How does chaos transform reference points?
Applying the principles of chaos engineering to information security, as outlined in my Black Hat USA 2019 talk, changes the reference point for defenders. If you extend the chaos engineering philosophy of “things will fail” to “things will be pwned,” then the status quo for security teams becomes the assumption of compromise.
For traditional enterprise security programs, mapping Prospect Theory to security shows a state of being that is fragile to reality. This state anchors those involved in enterprise defense to the Loss Domain, as shown in the graph below, encouraging risk seeking and reactive behaviors.
In contrast, applying chaos engineering to security transforms security’s Prospect Theory graph into being resilient to reality, encouraging risk averse and strategic behaviors. A dearth of significant compromises at your organization now feels like a gain, as shown in the graph below, incentivizing the preservation of that gain – which can be achieved in part through some of the strategies and testing I enumerated in the Black Hat talk (see the “A Phoenix Rises” section).
As demonstrated in these graphs, by assuming “things will be pwned,” there is really only upside – so those who architect and secure their organizations’ systems can begin feeling less defeated and instead feel proud of their efforts. Implementing security “basics” can feel unrewarding, but successfully increasing the cost of attack deserves a sense of accomplishment. While I use the term “stopping” on the Gain Domain side of the graphs for brevity, I do not literally mean preventing attacks by skiddies or APTs from happening. Rather, I mean stopping these attacks from negatively impacting your organization, which is ultimately what matters.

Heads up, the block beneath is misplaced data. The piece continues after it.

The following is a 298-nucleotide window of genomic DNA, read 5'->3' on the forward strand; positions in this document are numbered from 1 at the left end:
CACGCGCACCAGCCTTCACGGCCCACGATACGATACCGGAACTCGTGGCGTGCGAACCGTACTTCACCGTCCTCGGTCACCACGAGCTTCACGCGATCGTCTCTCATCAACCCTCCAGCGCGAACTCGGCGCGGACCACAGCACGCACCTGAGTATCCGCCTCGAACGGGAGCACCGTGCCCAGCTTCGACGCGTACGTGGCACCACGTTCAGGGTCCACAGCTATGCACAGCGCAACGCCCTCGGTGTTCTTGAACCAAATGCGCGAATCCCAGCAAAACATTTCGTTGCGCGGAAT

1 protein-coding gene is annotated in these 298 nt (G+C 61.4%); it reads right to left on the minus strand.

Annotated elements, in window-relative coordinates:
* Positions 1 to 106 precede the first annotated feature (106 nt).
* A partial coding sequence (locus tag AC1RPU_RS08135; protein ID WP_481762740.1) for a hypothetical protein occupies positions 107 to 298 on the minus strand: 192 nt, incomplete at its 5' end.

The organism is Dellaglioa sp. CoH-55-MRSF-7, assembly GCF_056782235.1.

Just as failure-based metrics, such as Time Between Failure, inhibit innovation and make systems more brittle, allowing an organization’s security contributors to languish in the Loss Domain similarly hinders resilience and, ultimately, organizational performance. Instead, a success-oriented metric like Time to Recovery promotes innovation and resilience – and operating in the Gain Domain incentivizes similar behaviors. Therefore, switching your reference point from “maintaining secure systems” to “things will be pwned” – despite seeming like trivial semantics – has the potential to subtly transform how your teams design systems.
The most effective way to engender cultural change is by changing what people do, not what they think. By altering the security mental model through this path of chaos, you change behavioral vectors – harnessing people’s embedded wetware – to promote the type of strategic, innovative, and perceptive decision-making that we so desperately need to build and maintain secure systems. Adopting the mantle of chaos through the philosophy of “things will be pwned” can reorient team perception to operate in a more strategic, less frenetic fashion by re-architecting their relationship between risk and reward.